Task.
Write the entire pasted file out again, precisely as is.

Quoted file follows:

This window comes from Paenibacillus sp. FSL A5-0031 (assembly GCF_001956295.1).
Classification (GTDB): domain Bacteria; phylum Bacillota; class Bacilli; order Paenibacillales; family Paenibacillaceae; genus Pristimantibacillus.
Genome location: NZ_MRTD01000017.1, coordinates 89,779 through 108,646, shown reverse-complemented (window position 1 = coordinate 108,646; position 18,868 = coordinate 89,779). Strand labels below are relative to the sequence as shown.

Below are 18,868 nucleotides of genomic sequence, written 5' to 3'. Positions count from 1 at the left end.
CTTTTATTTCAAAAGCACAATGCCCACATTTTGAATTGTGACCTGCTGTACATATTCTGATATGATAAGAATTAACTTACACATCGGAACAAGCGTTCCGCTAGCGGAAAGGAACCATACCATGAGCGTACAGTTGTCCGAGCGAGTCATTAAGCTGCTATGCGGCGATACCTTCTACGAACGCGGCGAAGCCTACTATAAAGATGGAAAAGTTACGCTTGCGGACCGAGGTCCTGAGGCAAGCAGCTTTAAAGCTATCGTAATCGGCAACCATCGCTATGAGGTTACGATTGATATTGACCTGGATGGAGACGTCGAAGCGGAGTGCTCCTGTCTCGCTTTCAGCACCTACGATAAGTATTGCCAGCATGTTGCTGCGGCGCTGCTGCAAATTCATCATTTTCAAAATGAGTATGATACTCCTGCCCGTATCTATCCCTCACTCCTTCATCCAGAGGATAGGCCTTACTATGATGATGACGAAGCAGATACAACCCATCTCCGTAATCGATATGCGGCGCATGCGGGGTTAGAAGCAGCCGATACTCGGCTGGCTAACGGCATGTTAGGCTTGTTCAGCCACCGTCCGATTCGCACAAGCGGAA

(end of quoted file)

This window comes from Paenibacillus sp. FSL A5-0031 (assembly GCF_001956295.1).
Classification (GTDB): domain Bacteria; phylum Bacillota; class Bacilli; order Paenibacillales; family Paenibacillaceae; genus Pristimantibacillus.
Genome location: NZ_MRTD01000017.1, coordinates 89,779 through 108,646, shown reverse-complemented (window position 1 = coordinate 108,646; position 18,868 = coordinate 89,779). Strand labels below are relative to the sequence as shown.

Below are 18,868 nucleotides of genomic sequence, written 5' to 3'. Positions count from 1 at the left end.
CTTTTATTTCAAAAGCACAATGCCCACATTTTGAATTGTGACCTGCTGTACATATTCTGATATGATAAGAATTAACTTACACATCGGAACAAGCGTTCCGCTAGCGGAAAGGAACCATACCATGAGCGTACAGTTGTCCGAGCGAGTCATTAAGCTGCTATGCGGCGATACCTTCTACGAACGCGGCGAAGCCTACTATAAAGATGGAAAAGTTACGCTTGCGGACCGAGGTCCTGAGGCAAGCAGCTTTAAAGCTATCGTAATCGGCAACCATCGCTATGAGGTTACGATTGATATTGACCTGGATGGAGACGTCGAAGCGGAGTGCTCCTGTCTCGCTTTCAGCACCTACGATAAGTATTGCCAGCATGTTGCTGCGGCGCTGCTGCAAATTCATCATTTTCAAAATGAGTATGATACTCCTGCCCGTATCTATCCCTCACTCCTTCATCCAGAGGATAGGCCTTACTATGATGATGACGAAGCAGATACAACCCATCTCCGTAATCGATATGCGGCGCATGCGGGGTTAGAAGCAGCCGATACTCGGCTGGCTAACGGCATGTTAGGCTTGTTCAGCCACCGTCCGATTCGCACAAGCGGAA